building a better KWAK-CLOCK ;-)

Reina

Member
2005-06-08 8:07 pm
Berlin
Hi folks,


i had read the threads over low-jitter clocks and found it very interesting. however, i think there is still room for further improving and i will try it. unfortunately i have no experience with quartz-oscillator circuits until today. so the development could take some time...

first of all, essential for a low jitter clock is a very low noise power supply.

here are some possibilties:

op-amp based voltage regulator like in LClock XO3
- poor hf ripple rejection
- load regulation is much too slow

emitter followed shunt regulator like in KWAK-CLOCK-7
- poor noise performance and hf ripple rejection
- load regulation is much too slow

simple 3 pin regulator:
- poor noise performance and hf ripple rejection
- load regulation is much too slow
- nf ripple rejection could be better
(propably the best in this aspect is the NJM7805FA not the lt1086!!
LT1086 Ripple -68dB Unoi @ 5V: 150 µV
NJM 7805FA Ripple -78db Unoi @5V: 45 µV
or in smd: kf50)


next problem: even the best regulator could not be cleaner than the ground he sees. therefore big loads to the ground planes should be avoided. if you have a large c at the input, his ripple current pollutes the ground or alternatively when he is separately grounded to the main supply, he is quiet useless because of long wires and the already big main supply c's.

so what we need is a circuit, which has great low frequencies ripple recejtion (cause no big C's are used), has very little noise, low output impedance at high frequencies (cause we have no lf-loads fluctuations) and then improving the hf performance with r/l/c-filters. the voltages for the oscillator and the comparator must be carefully decoupled.


i designed such a circuit for a modiefied kwak-clock. the voltage for the comparator is 6.3V, cause of the saturation voltage of 1.5V (max clock out = (typ) 6.3 - 1.5 = 4.8V).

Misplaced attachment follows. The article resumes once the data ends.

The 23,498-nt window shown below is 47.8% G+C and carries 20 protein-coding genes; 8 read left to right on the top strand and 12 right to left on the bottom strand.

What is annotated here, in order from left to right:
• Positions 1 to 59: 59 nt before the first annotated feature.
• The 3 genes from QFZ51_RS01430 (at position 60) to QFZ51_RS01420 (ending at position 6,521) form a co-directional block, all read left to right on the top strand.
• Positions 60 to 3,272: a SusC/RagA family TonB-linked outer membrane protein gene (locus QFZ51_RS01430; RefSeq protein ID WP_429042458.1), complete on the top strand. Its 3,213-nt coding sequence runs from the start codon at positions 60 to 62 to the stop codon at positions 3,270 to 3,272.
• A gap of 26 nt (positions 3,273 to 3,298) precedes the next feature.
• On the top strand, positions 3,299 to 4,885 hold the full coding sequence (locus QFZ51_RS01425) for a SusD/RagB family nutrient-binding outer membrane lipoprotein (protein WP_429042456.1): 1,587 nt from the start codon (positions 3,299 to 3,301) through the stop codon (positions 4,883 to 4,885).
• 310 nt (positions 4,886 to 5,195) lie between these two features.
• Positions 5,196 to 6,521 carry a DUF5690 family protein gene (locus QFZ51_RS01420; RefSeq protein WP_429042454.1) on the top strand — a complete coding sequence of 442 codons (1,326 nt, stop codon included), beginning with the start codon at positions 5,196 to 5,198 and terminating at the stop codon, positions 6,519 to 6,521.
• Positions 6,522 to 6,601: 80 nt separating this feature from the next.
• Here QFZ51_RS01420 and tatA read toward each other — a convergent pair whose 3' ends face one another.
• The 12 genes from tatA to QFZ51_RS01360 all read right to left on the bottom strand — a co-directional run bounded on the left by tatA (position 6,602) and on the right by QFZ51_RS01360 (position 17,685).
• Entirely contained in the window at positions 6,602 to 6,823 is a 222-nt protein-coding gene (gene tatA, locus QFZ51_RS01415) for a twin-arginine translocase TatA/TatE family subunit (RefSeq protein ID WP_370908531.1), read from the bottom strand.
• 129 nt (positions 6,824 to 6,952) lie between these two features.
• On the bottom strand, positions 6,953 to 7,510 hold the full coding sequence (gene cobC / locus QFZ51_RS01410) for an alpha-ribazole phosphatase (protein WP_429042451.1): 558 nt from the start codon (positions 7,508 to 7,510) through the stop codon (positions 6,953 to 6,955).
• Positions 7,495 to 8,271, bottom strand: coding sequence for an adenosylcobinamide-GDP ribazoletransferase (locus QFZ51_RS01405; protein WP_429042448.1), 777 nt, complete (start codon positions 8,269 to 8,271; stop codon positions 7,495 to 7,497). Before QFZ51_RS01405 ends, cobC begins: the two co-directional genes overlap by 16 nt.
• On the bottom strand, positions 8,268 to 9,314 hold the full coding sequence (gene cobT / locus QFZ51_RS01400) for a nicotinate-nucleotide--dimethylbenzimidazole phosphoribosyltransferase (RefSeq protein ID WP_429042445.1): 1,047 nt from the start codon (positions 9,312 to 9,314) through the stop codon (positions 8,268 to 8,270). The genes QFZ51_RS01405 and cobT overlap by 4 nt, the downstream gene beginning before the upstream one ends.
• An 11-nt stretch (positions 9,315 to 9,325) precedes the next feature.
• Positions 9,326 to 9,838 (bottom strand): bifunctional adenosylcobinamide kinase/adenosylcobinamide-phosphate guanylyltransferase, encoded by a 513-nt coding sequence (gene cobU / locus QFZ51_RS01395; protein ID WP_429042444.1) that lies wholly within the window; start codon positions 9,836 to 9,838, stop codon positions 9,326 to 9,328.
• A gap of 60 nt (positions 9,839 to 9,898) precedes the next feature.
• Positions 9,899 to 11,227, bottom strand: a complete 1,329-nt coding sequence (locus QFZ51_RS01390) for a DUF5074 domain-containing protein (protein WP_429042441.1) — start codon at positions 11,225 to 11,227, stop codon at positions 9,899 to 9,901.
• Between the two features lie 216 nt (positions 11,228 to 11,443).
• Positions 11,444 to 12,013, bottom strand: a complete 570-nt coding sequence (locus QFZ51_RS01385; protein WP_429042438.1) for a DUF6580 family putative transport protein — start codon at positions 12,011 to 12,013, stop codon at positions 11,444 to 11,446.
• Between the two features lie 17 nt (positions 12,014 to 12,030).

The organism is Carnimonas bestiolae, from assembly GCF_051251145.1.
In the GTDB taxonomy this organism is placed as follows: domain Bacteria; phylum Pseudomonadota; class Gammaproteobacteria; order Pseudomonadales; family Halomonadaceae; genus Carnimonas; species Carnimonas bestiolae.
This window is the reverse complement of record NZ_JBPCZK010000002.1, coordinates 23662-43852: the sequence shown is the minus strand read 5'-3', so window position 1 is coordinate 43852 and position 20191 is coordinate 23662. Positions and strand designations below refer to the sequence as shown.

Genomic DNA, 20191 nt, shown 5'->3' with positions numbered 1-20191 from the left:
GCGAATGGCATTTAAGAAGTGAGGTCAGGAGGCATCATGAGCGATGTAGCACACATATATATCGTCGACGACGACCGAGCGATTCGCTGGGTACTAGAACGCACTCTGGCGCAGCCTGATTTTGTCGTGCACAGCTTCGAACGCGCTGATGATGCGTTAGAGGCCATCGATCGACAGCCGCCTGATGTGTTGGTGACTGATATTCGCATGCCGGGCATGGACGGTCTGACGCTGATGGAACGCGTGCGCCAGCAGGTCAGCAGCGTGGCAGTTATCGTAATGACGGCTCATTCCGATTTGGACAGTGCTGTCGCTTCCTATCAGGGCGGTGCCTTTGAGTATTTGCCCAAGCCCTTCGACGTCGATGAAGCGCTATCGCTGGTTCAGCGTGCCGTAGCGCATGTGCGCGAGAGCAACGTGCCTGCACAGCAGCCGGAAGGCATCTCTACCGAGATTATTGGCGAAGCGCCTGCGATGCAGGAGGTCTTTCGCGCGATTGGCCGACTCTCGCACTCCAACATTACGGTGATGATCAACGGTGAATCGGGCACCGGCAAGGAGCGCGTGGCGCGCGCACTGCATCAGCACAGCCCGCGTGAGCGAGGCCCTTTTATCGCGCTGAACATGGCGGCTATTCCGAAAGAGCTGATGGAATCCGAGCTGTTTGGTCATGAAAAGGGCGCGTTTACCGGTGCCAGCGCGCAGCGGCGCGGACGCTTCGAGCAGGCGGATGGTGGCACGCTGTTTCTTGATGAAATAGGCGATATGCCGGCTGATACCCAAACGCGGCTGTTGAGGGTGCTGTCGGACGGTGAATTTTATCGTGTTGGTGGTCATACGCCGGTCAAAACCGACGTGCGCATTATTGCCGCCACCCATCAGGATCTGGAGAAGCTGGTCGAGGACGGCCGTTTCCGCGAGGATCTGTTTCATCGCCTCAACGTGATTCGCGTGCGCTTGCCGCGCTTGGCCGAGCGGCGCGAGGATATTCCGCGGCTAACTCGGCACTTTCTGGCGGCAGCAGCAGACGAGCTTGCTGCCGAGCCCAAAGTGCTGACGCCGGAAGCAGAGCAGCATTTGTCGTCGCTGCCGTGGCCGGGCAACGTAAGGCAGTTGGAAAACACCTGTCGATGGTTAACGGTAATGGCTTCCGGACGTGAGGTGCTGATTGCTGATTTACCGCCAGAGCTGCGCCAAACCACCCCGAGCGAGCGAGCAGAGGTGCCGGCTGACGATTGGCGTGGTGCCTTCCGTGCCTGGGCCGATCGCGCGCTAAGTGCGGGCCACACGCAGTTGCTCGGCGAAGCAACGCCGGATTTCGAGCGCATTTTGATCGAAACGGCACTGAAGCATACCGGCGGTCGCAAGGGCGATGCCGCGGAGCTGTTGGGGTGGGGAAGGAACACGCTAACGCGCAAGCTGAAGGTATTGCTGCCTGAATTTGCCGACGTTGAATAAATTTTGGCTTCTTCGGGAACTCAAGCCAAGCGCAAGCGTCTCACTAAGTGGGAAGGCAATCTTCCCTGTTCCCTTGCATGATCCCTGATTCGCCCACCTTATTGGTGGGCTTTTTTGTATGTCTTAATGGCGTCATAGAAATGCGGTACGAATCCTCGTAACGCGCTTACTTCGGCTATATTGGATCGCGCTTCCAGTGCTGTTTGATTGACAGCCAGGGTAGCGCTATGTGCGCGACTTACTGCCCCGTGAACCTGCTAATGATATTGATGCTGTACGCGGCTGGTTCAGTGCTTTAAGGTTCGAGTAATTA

power supply related modification of the kwak-clock-7

negative voltage is not necessary if a small positive voltage is given to the + input and the 2 K Poti is connected to the ground instead of R11.

maybe C13 and R12 coud just removed. what voltages is on R1 ?


possible further improvements:

- the comparator should have some positive feedback for improving performance
- what is the hf outpult voltage at the source (R1) ? maybe a j-fet amp could improving noise performance...



comments or suggestions are welcome of course.

are there any schematics for the tend clocks out there ?

greetings.
 

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Just how is any regulator not going to have "poor hf ripple rejection"? Or "low output impedance at high frequencies"? Are you proposing a regulator with a 1 GHz gain-bandwidth product??

And why is slow load regulation such a problem????????? It is unlikely that there will be any load transients that will be a problem.

Sounds to me that bypass caps, used properly, and ferrites used to decouple the 2 chips should be sufficient. The close-in noise is the biggest problem, and your suggestions do not address that.

There are circuits for the Tent clocks. I'm not going to post them, as they are Guido's IP. But you would most likely be disappointed, given your approach to regulator design.

Jocko
 

Reina

Member
2005-06-08 8:07 pm
Berlin
Hi Jocko,

Just how is any regulator not going to have "poor hf ripple rejection"?

a discrete schematic could be better decoupled btw. is not sensible without a regulation loop.

"low output impedance at high frequencies"? Are you proposing a regulator with a 1 GHz gain-bandwidth product??

no, any regulation loop based amps are much to slow here. i prefer a simple fast emitter follower with some loads. see my schematic

And why is slow load regulation such a roblem?????????

if we have no low frequencie load fluctations, why using a negative feedback based regulation loop ???

the regulation must be slow if there is one for stability reasons and the hf ripple load could degrade performance.

It is unlikely that there will be any load transients that will be a problem

tested and proofen ?

an leaded multilayer 100nF ceramic capacitor has a resonance frequence of 8 MHz and 10 nF of 30 MHz according to this AVX document. so an idea is the usage of smaller c's and improve the performance for lower frequencies with a low-z supply.

Sounds to me that bypass caps, used properly, and ferrites used to decouple the 2 chips should be sufficient. The close-in noise is the biggest problem, and your suggestions do not address that.

i use separated voltage sources for digital and analog plane therefore. or what do you mean ?

greetings.